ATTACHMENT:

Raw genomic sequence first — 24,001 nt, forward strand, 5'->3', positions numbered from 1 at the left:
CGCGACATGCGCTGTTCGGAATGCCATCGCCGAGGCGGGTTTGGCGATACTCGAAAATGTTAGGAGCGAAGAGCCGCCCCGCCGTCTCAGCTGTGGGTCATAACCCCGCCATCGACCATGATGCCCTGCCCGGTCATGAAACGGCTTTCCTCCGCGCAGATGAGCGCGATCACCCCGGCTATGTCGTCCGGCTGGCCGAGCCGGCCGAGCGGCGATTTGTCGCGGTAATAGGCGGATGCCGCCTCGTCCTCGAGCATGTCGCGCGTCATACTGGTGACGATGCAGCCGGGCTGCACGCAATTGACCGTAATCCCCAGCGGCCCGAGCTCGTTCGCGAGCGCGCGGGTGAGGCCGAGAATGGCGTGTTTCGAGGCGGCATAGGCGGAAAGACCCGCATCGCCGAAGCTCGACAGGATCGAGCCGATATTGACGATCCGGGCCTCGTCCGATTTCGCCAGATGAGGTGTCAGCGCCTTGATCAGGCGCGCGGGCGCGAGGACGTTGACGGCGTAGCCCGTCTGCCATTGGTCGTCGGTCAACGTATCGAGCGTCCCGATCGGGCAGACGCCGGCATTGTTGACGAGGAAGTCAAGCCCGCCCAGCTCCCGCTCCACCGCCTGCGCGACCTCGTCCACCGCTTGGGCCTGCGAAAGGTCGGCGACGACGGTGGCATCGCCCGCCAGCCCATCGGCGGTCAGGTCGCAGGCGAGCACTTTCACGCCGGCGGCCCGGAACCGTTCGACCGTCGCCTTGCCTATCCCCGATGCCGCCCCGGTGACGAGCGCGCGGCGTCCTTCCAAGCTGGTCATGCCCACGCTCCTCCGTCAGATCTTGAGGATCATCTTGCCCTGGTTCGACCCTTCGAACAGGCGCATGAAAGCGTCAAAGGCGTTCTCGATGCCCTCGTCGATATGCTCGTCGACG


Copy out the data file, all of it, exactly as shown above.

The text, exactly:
Raw genomic sequence first — 24,001 nt, forward strand, 5'->3', positions numbered from 1 at the left:
CGCGACATGCGCTGTTCGGAATGCCATCGCCGAGGCGGGTTTGGCGATACTCGAAAATGTTAGGAGCGAAGAGCCGCCCCGCCGTCTCAGCTGTGGGTCATAACCCCGCCATCGACCATGATGCCCTGCCCGGTCATGAAACGGCTTTCCTCCGCGCAGATGAGCGCGATCACCCCGGCTATGTCGTCCGGCTGGCCGAGCCGGCCGAGCGGCGATTTGTCGCGGTAATAGGCGGATGCCGCCTCGTCCTCGAGCATGTCGCGCGTCATACTGGTGACGATGCAGCCGGGCTGCACGCAATTGACCGTAATCCCCAGCGGCCCGAGCTCGTTCGCGAGCGCGCGGGTGAGGCCGAGAATGGCGTGTTTCGAGGCGGCATAGGCGGAAAGACCCGCATCGCCGAAGCTCGACAGGATCGAGCCGATATTGACGATCCGGGCCTCGTCCGATTTCGCCAGATGAGGTGTCAGCGCCTTGATCAGGCGCGCGGGCGCGAGGACGTTGACGGCGTAGCCCGTCTGCCATTGGTCGTCGGTCAACGTATCGAGCGTCCCGATCGGGCAGACGCCGGCATTGTTGACGAGGAAGTCAAGCCCGCCCAGCTCCCGCTCCACCGCCTGCGCGACCTCGTCCACCGCTTGGGCCTGCGAAAGGTCGGCGACGACGGTGGCATCGCCCGCCAGCCCATCGGCGGTCAGGTCGCAGGCGAGCACTTTCACGCCGGCGGCCCGGAACCGTTCGACCGTCGCCTTGCCTATCCCCGATGCCGCCCCGGTGACGAGCGCGCGGCGTCCTTCCAAGCTGGTCATGCCCACGCTCCTCCGTCAGATCTTGAGGATCATCTTGCCCTGGTTCGACCCTTCGAACAGGCGCATGAAAGCGTCAAAGGCGTTCTCGATGCCCTCGTCGATATGCTCGTCGACG